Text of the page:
7. So I went to look for an owner of a potential site, I did end up getting an address but no one was home, so I decided to go to a previously unfossiliferous site. With this Gettysburg shale, you look for glossy layers (for some reason these are the layers with fossils. At the major exposure there was none, but under/next to a dirt boat ramp there was about five inch long three inch high outcrop of good stone. Yes, I got some strange looks poking at the ground with my trusty screw driver, but I got some small trinkets to show. I found these lines, most are different size and shape, one looks like the worm itself, although I feel I may be mistaken. Some hollow circles that look almost like crinoid columnals are present as well. This is most of what I found, tell me what you all think. I can take more pictures and provide more information. Note: there may be some repeats, i was just trying to get every picture before sundown.
  8. Lit.: J. A. Moy-Thomas. 1935. The coelacanth fishes from Madagascar. Geological magazine 72:213-226 Lehmann, J.-P. (1952): Étude complémentaire des poissons de l’Eotrias de Madagascar. Kungliga Svenska Vetenskaps-akademiens Hangdlingar (4), 2 (6): 1-201; Stockholm
  9. Okay, so I did not create this with my hammer,scribe, or trusty screwdriver, it's on a different slab than the other one but this one also has some raindrops. It's Triassic Gettysburg formation from near emmitsburg, MD. It is a strange pointed mark almost as if something was pulled across it. Not all is preserved, I know this because it stops and then starts again (last pic). I'm stumped, let me know what you guys think.
  10. Hello everyone, this fossil is in a larger plate with lots of raindrops from the Triassic Gettysburg shale of Maryland. It looks like a burrow but it could be a root or part of a larger footprint. What do y'all think?
  11. I found this up near emmitsburg, Maryland. It's got some strange lines. Is it a plant and if so any ideas as to what type, or am I stuck again with a burrow as I have been so many times before. It's Gettysburg shale (Triassic norian-carnian).
  12. I just split a Triassic shale piece from Thurmont, Maryland and I found these weird twin dots. Raindrop impressions are known from this formation but they are next to each other, any Ideas?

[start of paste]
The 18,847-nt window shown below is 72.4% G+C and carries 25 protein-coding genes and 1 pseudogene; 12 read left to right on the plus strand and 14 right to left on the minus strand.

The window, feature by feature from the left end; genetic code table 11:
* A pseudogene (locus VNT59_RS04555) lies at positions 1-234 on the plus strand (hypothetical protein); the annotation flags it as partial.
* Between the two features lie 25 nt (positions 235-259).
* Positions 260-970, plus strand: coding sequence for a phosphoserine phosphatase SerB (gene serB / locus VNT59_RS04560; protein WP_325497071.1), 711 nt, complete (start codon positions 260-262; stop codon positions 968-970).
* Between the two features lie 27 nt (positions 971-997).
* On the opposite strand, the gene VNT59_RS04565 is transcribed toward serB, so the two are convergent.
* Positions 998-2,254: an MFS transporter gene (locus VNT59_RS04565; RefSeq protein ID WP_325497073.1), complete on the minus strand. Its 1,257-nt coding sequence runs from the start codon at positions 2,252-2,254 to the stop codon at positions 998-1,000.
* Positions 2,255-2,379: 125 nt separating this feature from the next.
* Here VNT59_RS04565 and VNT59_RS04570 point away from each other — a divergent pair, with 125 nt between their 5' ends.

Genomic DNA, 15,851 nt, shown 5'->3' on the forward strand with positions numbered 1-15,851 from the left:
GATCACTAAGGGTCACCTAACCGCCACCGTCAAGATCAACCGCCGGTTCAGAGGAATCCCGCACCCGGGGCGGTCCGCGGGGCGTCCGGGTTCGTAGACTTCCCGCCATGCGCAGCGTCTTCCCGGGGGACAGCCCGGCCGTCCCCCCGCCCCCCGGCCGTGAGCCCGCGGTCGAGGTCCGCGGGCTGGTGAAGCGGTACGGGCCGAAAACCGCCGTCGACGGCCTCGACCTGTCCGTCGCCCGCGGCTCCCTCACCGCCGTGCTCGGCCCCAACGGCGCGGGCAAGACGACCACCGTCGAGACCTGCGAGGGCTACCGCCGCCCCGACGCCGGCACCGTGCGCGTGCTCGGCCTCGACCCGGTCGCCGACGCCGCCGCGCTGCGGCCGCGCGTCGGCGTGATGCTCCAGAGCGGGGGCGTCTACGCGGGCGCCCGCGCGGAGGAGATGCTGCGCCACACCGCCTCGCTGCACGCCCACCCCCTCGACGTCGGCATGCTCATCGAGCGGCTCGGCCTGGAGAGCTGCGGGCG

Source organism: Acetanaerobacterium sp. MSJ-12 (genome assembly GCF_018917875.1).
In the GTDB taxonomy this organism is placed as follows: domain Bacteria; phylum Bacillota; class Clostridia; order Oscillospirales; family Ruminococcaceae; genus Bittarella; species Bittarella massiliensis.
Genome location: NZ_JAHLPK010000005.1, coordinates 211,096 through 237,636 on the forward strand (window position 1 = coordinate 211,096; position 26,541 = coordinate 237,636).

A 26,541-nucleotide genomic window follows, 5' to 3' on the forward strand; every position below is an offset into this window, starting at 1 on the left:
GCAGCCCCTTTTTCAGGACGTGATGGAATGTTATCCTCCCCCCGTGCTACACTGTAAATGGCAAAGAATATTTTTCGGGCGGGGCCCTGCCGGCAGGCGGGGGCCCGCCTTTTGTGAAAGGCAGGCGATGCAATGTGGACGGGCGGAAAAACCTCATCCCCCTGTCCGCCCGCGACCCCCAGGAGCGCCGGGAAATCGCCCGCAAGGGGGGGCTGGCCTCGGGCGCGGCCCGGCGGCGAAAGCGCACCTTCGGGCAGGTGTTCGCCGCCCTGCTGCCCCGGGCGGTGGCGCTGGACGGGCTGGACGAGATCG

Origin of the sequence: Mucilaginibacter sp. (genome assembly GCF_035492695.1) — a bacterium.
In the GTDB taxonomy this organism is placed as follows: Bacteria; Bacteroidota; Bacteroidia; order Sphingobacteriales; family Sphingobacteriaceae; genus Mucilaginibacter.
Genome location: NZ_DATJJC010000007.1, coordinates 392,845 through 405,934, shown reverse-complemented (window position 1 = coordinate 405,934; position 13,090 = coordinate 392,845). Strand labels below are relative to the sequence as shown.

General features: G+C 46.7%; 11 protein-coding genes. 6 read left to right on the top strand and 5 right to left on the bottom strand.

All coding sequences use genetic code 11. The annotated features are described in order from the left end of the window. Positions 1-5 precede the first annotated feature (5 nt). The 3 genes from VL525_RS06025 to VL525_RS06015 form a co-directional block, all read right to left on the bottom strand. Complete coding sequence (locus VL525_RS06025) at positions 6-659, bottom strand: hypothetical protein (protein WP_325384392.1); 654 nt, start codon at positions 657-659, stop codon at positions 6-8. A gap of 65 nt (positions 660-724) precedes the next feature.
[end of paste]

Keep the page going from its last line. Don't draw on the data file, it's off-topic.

13. Helllo friendly folks of the fossil forum, I have been searching for a coelacanth fossil on and off for years now. I finally found one that preserved all the characteristic fin "limbs" in profile from an Ebayer who acquired it while in Madagascar. I was pleased with the degree of preservation on both split halves. To my surprise, taking a hand lens to the more concave side revealed scale preservation. I know this is typical of bony fish with scutes like Gars from the Green River, WY - but! Is this unusually good for nodules in Madagascar? More to the point, am I keeping something away from the scientific eye that should be seeing this? I imagine 3-D scanning could reveal finer details for comparison to the living fossil ancestor today. Attached are photos taken with my iPhone and two photos through a regular light microscope at 2x magnification. Thank you for any advice or knowledge you may have on these classes of coelacanths. Warmly, Mark
  14. Hello everyone, today I went hunt in northern Frederick county, Thurmont to be exact, to look for fossils in Gettysburg shale. These are many interesting for sometimes preserving dinosaur and other reptile footprints. I ended up hunting in a river next to a trail that had abundant red shale, this may be new oxford or Gettysburg formation, either way Triassic material, (lean towards new oxford, abundant breccia) and I came across this strange thing. Is it a fossil or not? If a fossil what type and if not what is it? Tell me what you think. Btw I don't believe I found any tracks but I'm still looking at what I collected.